Project Pluto: The craziest nuclear weapon in history - We Are The Mighty
MIGHTY HISTORY

Project Pluto: The craziest nuclear weapon in history

On August 29, 1949, the Soviet Union conducted its first-ever atomic weapons test, ending America’s monopoly on the most destructive weapon system ever conceived by man. An arms race that had already begun immediately kicked into high gear, with both nations working frantically to develop new weapons and capabilities that were powerful enough to keep the opposition in check.

From our modern vantage point, the Cold War between America and the Soviet Union seems like an exercise in overblown budgets and paranoia, but it’s important to remember the context of the day. Many senior leaders in both D.C. and Moscow had seen not one but two World Wars unfold during their lifetimes. After the uneasy alliance between the Soviet Union and the rest of the Allied Nations failed to last beyond the final shots of World War II, many believed a third global conflict would be coming in short order. And terrifyingly, most believed it would begin with a nuclear exchange — including those with their fingers on the proverbial nuclear buttons.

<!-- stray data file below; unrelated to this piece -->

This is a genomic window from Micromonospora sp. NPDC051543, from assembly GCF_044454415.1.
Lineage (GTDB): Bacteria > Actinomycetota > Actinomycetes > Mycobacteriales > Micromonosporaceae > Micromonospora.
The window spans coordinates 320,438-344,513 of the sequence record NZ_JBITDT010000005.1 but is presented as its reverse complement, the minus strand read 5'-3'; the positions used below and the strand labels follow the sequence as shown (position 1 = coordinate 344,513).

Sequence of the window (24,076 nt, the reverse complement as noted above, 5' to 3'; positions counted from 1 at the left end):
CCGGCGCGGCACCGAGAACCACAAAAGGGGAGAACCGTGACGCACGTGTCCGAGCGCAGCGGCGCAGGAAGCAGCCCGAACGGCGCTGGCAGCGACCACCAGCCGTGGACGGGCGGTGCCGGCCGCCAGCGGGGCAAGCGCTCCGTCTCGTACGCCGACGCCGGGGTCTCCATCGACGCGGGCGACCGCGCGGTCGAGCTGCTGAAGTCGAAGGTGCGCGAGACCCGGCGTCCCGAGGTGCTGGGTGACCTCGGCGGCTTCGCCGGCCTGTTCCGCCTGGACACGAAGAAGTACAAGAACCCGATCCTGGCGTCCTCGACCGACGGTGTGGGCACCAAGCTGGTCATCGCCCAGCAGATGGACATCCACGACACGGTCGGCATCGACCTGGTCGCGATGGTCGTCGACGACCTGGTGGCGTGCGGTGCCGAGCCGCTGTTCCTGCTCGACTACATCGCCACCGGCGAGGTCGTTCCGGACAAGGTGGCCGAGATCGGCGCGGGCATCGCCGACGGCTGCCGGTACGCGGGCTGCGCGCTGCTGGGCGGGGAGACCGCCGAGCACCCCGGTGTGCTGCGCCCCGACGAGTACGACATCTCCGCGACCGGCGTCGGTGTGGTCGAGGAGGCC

Although the destructive force of the atom bombs dropped on Hiroshima and Nagasaki had been so monstrous that they changed the geopolitical landscape of the world forever, both the U.S. and Soviet Union immediately set about developing newer, even more powerful thermonuclear weapons. Other programs sought new and dynamic delivery methods for these powerful nukes, ranging from ballistic missiles to unguided bombs.

Project Pluto and the SLAM Missile

One such effort under the supervision of the U.S. Air Force was a weapon dubbed the Supersonic Low Altitude Missile or SLAM (not to be mistaken for the later AGM-84E Standoff Land Attack Missile). The SLAM missile program was to utilize a ramjet nuclear propulsion system being developed under the name Project Pluto. Today, Russia is developing the 9M730 Burevestnik, or Skyfall missile, to leverage the same nuclear propulsion concept.

As Russian President Vladimir Putin recently pointed out, nuclear propulsion offers practically endless range, and estimates at the time suggested the American SLAM Missile would likely fly for 113,000 miles or more before its fuel was expended. Based on those figures, the missile could fly around the entire globe at the equator at least four and a half times without breaking a sweat.